For Sunday, Aug. 28, 2011: Year A, Proper 17

The Reading            Exodus 3:1-15

We continue to follow the career of Moses, whom we last saw as a young child adopted by Pharaoh’s daughter. This week’s reading skips over the grown Moses coming to the defense of a Hebrew kinsman who was being beaten by an Egyptian overseer: he killed the overseer and hid the body, but he was promptly found out and fled for his life. In Midian, far from both his Hebrew heritage and his prior life of privilege in Pharaoh’s court, Moses made a new life among the shepherds. Today’s reading takes up the tale.


The Epistle            Romans 12:9-21

Today’s first reading shows God Almighty heeding the cry of Israel and sending Moses with a sign by which Israel will recognize that Moses comes as God’s agent of liberation. In the Epistle, Paul sends us all to act as God’s agents of love in all that we do. Will we obey?


Further notes:

Moses undoubtedly seemed destined for great things growing up in the court of Pharaoh; he could have aspired to a position high in the Egyptian government from which, perhaps, he could have persuaded his adoptive grandfather to take a less punitive approach to the Hebrew people. It is interesting to consider what he might have been able to accomplish, along the lines of Joseph, from inside Pharaoh’s household. Impulse control was not his strong suit as a young man, however, and neither was facing up to the consequences of his actions—so, when his well-meaning intervention went awry, he ran away.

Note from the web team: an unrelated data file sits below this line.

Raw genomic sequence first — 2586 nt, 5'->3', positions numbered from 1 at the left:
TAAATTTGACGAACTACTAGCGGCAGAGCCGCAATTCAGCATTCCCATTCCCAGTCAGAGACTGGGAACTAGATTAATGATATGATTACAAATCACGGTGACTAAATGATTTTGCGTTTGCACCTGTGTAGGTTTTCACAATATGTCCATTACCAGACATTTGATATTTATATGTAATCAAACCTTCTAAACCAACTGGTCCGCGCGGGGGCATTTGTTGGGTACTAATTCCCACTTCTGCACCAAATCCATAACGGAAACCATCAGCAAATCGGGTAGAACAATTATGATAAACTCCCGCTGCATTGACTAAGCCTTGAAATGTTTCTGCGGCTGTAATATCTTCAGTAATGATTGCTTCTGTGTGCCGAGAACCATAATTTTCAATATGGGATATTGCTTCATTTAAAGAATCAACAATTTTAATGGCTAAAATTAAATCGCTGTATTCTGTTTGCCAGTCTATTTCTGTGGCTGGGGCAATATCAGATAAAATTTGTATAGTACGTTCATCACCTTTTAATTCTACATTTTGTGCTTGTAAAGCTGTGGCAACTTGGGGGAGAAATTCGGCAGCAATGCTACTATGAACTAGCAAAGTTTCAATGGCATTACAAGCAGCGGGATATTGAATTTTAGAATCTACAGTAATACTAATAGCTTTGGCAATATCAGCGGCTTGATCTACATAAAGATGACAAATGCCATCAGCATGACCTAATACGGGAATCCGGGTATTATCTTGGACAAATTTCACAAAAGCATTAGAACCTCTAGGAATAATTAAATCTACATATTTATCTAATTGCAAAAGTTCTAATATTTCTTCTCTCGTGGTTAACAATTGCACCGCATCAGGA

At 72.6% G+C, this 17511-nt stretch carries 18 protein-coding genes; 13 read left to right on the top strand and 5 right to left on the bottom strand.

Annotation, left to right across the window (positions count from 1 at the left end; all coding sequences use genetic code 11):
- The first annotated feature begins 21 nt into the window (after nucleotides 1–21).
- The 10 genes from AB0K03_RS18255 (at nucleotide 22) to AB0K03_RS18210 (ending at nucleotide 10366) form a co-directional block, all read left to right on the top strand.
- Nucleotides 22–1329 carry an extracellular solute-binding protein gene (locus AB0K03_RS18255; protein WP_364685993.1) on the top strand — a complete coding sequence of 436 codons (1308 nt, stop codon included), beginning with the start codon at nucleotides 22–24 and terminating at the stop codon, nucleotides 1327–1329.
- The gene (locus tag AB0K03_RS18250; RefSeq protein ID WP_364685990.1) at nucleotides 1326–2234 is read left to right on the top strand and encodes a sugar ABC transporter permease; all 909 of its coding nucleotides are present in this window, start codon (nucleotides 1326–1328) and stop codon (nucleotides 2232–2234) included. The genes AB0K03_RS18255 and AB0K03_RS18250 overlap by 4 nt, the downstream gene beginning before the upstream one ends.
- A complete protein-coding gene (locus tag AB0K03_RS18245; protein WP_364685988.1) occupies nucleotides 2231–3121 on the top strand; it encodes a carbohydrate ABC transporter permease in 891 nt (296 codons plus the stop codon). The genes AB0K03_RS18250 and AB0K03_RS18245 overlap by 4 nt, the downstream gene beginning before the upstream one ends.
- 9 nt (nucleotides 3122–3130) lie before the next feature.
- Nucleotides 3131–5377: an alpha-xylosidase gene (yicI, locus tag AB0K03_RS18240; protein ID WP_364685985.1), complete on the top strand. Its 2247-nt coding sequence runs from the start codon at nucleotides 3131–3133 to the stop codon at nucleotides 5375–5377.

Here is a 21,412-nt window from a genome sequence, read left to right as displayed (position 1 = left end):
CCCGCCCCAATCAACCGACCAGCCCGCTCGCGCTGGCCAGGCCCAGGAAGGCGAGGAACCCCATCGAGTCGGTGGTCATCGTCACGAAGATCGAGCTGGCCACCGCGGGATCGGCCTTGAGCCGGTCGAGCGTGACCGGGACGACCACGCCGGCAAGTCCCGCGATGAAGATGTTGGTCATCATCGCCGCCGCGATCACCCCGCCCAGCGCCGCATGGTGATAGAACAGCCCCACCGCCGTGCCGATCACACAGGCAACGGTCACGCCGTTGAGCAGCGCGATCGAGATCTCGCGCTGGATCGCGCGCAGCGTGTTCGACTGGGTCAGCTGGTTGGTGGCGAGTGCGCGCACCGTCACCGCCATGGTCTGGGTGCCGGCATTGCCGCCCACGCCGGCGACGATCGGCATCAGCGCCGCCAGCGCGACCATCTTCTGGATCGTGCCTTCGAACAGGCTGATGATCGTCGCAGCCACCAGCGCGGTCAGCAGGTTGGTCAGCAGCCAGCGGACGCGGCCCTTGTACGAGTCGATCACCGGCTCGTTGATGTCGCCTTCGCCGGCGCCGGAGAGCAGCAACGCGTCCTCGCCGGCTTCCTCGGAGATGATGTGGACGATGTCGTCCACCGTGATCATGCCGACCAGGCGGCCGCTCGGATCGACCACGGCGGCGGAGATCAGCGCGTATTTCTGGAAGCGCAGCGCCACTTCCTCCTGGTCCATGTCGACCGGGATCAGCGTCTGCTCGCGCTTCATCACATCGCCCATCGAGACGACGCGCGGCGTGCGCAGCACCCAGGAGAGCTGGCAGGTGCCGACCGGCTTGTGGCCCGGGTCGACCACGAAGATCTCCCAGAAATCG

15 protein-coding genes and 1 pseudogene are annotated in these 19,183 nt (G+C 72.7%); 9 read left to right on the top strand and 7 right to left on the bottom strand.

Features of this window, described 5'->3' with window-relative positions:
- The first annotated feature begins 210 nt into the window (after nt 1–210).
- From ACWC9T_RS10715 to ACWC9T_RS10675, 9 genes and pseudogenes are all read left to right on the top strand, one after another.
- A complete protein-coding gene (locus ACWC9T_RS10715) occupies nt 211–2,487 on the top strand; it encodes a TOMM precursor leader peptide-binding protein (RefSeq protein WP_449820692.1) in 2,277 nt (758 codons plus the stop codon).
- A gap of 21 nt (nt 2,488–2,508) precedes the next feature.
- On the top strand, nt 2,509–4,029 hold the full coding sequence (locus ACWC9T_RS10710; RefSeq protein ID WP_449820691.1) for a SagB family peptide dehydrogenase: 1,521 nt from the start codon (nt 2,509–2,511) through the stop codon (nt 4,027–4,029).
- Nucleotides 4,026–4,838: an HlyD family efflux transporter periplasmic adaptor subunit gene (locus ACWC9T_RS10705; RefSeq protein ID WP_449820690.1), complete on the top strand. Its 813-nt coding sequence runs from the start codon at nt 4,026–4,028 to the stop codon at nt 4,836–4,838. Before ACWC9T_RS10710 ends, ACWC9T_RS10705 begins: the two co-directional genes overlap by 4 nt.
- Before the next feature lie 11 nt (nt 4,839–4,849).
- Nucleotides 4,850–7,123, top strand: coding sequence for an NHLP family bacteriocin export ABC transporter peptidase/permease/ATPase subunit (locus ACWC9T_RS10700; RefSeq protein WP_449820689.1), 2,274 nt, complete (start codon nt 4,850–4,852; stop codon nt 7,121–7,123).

Years later, all a casual observer would be likely to see in Moses is a middle-aged immigrant working in one of Midian’s less high-status jobs. One hopes that he engaged in some self-reflection while fleeing to Midian and that the abrupt demotion in status to herding sheep taught him responsibility, humility, and gratitude. In any case, we see in God an eagerness to partner with Moses exactly where Moses is.

Part of Paul’s message may be similar. We are, in our various ways, no less unlikely than Moses as possible partners of God. Ultimately, it may matter less whether we are ready for God to part the Red Sea through us than whether we are willing to do, and do well, the small daily tasks that come to hand that both bring about and are evidence of the kingdom of God on earth.


1 Response to “For Sunday, Aug. 28, 2011: Year A, Proper 17”

  1. 1 Joy Knight August 28, 2011 at 7:36 pm

    Like your thoughtful commentary every week, Linnea! Now, even if I’m teaching S.S. or away, I still can interact more fully with the texts.

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